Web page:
The award scheme was introduced in 1992 with the aims of encouraging high standards of design and workmanship in developments in Worthing, and giving public recognition to excellence in building. A total of 91 awards have now been made.

This year the Awards Panel is made up of representatives from the Worthing Society, Worthing’s Conservation Area Advisory Committee as well as Members and Officers of the Council.

Councillor Bryan Turner, Executive Member for Regeneration at Worthing Borough Council, said:

“It’s great to see these awards return to Worthing, to appreciate and commend some of the brilliant new architecture and innovative developments that have completed in the last two years.

“I really value good design as a contributor to the street scene in Worthing.”

Read below to find out about all the winners, plus there’s a gallery with photos from the awards ceremony which took place at Worthing Town Hall.

Bohunt Academy, Broadwater Road

After touring these buildings, the Panel were especially impressed with the internal layout and finish of both the main school building and sports hall. Given the available budget, the design of both buildings was of a very high standard, and the clean simple lines of the contemporary design enhance the approach into town. Whilst the space was limited around the buildings, the Panel liked the informal play areas with the covered canopies.

Learning Resource Centre, Northbrook College, Littlehampton Road

The Panel considered the bold architectural approach to be a fitting reflection of the creative nature and diversity of courses on offer at Northbrook College, and were impressed by how successfully the old was integrated with the new. The architectural impact of the building was applauded, in particular when viewed from the west when approaching the town.

99-101 Brighton Road

The conversion of the old school was carried out to a very high standard and the design of the new two storey dwelling forming a subservient coach house building was very successful, feeling part of the original development. The Panel felt that by retaining the open setting to the frontage of the building, the setting of the main building and the conservation area had been enhanced.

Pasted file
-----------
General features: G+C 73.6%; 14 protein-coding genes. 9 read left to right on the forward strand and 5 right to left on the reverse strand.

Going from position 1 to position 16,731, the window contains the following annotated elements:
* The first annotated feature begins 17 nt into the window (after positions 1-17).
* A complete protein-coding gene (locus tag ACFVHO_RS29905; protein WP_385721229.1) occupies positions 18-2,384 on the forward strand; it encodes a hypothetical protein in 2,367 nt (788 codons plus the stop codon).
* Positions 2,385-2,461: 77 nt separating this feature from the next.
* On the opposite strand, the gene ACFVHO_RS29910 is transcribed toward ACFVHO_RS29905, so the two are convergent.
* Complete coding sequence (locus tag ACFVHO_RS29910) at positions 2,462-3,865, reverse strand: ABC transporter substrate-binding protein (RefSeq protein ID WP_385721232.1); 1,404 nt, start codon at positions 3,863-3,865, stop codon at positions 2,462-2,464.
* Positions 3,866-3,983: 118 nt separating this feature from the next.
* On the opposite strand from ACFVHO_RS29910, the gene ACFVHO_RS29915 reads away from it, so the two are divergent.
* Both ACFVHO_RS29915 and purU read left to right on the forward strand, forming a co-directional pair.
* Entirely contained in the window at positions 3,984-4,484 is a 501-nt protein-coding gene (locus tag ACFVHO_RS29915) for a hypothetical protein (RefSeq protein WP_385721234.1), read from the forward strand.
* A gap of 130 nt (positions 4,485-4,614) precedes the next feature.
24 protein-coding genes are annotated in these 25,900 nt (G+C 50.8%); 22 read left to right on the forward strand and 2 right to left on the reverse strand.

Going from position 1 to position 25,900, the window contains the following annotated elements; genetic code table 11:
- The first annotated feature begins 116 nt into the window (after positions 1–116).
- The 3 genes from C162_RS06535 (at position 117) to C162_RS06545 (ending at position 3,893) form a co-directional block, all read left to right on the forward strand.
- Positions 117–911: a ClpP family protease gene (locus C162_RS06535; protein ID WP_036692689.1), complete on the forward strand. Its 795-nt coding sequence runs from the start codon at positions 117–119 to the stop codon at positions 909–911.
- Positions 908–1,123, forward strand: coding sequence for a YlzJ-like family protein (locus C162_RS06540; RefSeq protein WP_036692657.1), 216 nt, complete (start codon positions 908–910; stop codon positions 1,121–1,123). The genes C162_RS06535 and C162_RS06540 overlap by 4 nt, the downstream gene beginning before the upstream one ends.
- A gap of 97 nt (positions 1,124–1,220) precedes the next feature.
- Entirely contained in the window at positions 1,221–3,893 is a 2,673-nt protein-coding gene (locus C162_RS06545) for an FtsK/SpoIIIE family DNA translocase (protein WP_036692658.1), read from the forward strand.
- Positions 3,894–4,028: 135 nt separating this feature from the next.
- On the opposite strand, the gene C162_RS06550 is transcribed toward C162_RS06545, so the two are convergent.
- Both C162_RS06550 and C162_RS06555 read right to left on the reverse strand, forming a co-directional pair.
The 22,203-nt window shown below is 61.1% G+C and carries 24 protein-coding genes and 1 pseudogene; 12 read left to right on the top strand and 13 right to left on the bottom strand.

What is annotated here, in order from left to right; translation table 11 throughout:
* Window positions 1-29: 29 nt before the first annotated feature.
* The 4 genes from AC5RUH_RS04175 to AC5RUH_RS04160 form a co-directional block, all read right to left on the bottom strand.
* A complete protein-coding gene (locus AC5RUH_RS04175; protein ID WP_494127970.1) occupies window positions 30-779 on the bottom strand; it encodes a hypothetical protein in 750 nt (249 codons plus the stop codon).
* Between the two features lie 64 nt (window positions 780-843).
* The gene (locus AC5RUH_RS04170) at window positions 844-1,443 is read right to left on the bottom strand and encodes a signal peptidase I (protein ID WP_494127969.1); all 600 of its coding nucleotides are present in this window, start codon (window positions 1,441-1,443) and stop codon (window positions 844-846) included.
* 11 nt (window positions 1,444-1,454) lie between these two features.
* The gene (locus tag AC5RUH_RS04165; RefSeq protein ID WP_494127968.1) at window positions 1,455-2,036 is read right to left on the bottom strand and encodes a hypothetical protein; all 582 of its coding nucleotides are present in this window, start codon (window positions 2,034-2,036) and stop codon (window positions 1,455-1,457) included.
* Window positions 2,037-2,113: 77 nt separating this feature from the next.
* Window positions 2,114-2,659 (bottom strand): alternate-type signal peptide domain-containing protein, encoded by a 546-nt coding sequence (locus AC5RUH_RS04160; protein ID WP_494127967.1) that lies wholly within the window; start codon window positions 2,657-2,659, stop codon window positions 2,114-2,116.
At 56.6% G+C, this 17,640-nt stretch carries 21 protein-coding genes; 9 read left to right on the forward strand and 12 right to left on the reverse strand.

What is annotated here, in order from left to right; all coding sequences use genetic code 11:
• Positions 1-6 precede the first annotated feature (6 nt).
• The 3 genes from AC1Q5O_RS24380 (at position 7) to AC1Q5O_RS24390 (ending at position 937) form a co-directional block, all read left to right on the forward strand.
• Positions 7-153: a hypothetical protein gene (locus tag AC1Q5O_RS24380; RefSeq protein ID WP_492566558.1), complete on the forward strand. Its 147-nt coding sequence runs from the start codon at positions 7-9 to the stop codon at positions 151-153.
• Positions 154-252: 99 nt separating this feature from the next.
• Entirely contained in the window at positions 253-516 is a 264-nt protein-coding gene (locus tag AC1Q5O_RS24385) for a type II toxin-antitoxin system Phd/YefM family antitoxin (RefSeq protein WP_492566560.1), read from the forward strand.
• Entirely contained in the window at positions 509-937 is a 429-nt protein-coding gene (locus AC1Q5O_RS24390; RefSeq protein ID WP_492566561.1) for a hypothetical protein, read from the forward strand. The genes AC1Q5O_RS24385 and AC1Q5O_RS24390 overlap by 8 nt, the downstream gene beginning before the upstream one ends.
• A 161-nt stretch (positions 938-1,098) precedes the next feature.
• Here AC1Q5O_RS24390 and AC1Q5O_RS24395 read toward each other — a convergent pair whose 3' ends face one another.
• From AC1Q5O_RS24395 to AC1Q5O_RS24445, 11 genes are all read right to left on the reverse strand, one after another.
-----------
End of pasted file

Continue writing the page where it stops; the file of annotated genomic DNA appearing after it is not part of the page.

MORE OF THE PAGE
1-9 Hammond Close, Durrington Hill

The Panel felt this to be a good example of where a high standard of design and layout had increased the density in a sympathetic way. The provision of a strong frontage with a large house, together with a small bespoke coach building adjacent to the gated entrance, helped to reflect the low density of the area whilst also helping to screen the new dwellings to the rear. The Panel were impressed with the quality of finish and overall design concept.

Hurst Grange & 11-14 Parkfield Road

The overall design and layout of this development was felt to be of an exceptional standard. The four staggered houses along the road frontage were a real enhancement to the street, whilst the two plots either side of the access frame the larger, Edwardian inspired, apartment block to the rear and effectively act as lodge houses. The Panel enjoyed the attention to detail in terms of the architectural features, the entrance pillars, and the hard and soft landscaping throughout.

7-9 Pond Lane

The Panel were very impressed by the sympathetic addition of two semi-detached houses within the former curtilage of an adjoining Listed Building. Whilst using flint blocks, which were difficult to detect overall, the layout of the cottages and the considered design has resulted in a new development that relates very sympathetically to the existing flint cottages in the lane. The attention to detail extended to the flint boundary wall and the design and sting of the ancillary buildings.

1-10 Spells Yard, Grafton Place